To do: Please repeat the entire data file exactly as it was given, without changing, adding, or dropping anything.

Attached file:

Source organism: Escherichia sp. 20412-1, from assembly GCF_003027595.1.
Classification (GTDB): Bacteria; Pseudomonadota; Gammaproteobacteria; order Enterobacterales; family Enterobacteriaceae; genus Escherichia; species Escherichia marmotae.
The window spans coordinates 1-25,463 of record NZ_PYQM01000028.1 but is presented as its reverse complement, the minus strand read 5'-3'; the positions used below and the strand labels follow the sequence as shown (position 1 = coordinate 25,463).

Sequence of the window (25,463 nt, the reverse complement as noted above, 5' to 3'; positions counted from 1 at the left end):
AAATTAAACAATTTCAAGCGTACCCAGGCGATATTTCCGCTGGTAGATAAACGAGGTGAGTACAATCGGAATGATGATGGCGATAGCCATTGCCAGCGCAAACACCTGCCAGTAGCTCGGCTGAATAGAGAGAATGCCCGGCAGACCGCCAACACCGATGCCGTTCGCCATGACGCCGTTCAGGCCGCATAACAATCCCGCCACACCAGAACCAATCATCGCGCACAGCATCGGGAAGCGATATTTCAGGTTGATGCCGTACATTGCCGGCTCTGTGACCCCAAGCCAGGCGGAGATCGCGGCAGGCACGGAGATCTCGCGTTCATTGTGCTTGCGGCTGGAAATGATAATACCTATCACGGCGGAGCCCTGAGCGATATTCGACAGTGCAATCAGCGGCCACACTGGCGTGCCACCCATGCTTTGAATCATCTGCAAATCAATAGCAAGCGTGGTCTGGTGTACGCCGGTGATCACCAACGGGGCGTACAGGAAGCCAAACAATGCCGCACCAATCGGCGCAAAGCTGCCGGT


Source organism: Escherichia sp. 20412-1, from assembly GCF_003027595.1.
Classification (GTDB): Bacteria; Pseudomonadota; Gammaproteobacteria; order Enterobacterales; family Enterobacteriaceae; genus Escherichia; species Escherichia marmotae.
The window spans coordinates 1-25,463 of record NZ_PYQM01000028.1 but is presented as its reverse complement, the minus strand read 5'-3'; the positions used below and the strand labels follow the sequence as shown (position 1 = coordinate 25,463).

Sequence of the window (25,463 nt, the reverse complement as noted above, 5' to 3'; positions counted from 1 at the left end):
AAATTAAACAATTTCAAGCGTACCCAGGCGATATTTCCGCTGGTAGATAAACGAGGTGAGTACAATCGGAATGATGATGGCGATAGCCATTGCCAGCGCAAACACCTGCCAGTAGCTCGGCTGAATAGAGAGAATGCCCGGCAGACCGCCAACACCGATGCCGTTCGCCATGACGCCGTTCAGGCCGCATAACAATCCCGCCACACCAGAACCAATCATCGCGCACAGCATCGGGAAGCGATATTTCAGGTTGATGCCGTACATTGCCGGCTCTGTGACCCCAAGCCAGGCGGAGATCGCGGCAGGCACGGAGATCTCGCGTTCATTGTGCTTGCGGCTGGAAATGATAATACCTATCACGGCGGAGCCCTGAGCGATATTCGACAGTGCAATCAGCGGCCACACTGGCGTGCCACCCATGCTTTGAATCATCTGCAAATCAATAGCAAGCGTGGTCTGGTGTACGCCGGTGATCACCAACGGGGCGTACAGGAAGCCAAACAATGCCGCACCAATCGGCGCAAAGCTGCCGGT